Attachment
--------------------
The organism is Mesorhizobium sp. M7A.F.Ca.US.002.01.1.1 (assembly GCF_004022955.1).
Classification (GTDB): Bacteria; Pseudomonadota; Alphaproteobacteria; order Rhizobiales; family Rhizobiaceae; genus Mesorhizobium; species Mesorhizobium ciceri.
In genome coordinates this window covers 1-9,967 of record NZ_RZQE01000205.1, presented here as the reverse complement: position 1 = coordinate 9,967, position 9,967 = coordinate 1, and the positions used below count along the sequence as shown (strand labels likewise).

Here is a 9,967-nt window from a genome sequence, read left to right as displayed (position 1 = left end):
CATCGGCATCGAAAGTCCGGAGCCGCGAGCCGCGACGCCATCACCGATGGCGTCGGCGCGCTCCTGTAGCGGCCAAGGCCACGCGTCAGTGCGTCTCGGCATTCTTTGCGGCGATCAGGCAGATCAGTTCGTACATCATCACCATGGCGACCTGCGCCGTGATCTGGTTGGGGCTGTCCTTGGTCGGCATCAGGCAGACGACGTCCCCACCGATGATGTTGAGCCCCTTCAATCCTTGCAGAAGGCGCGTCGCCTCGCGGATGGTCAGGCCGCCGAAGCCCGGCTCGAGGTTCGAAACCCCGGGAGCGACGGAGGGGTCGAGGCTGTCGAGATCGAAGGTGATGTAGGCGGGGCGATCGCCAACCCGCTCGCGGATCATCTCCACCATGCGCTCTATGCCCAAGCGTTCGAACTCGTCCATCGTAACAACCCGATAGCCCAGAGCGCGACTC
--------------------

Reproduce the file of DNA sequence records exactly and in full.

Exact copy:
The organism is Mesorhizobium sp. M7A.F.Ca.US.002.01.1.1 (assembly GCF_004022955.1).
Classification (GTDB): Bacteria; Pseudomonadota; Alphaproteobacteria; order Rhizobiales; family Rhizobiaceae; genus Mesorhizobium; species Mesorhizobium ciceri.
In genome coordinates this window covers 1-9,967 of record NZ_RZQE01000205.1, presented here as the reverse complement: position 1 = coordinate 9,967, position 9,967 = coordinate 1, and the positions used below count along the sequence as shown (strand labels likewise).

Here is a 9,967-nt window from a genome sequence, read left to right as displayed (position 1 = left end):
CATCGGCATCGAAAGTCCGGAGCCGCGAGCCGCGACGCCATCACCGATGGCGTCGGCGCGCTCCTGTAGCGGCCAAGGCCACGCGTCAGTGCGTCTCGGCATTCTTTGCGGCGATCAGGCAGATCAGTTCGTACATCATCACCATGGCGACCTGCGCCGTGATCTGGTTGGGGCTGTCCTTGGTCGGCATCAGGCAGACGACGTCCCCACCGATGATGTTGAGCCCCTTCAATCCTTGCAGAAGGCGCGTCGCCTCGCGGATGGTCAGGCCGCCGAAGCCCGGCTCGAGGTTCGAAACCCCGGGAGCGACGGAGGGGTCGAGGCTGTCGAGATCGAAGGTGATGTAGGCGGGGCGATCGCCAACCCGCTCGCGGATCATCTCCACCATGCGCTCTATGCCCAAGCGTTCGAACTCGTCCATCGTAACAACCCGATAGCCCAGAGCGCGACTC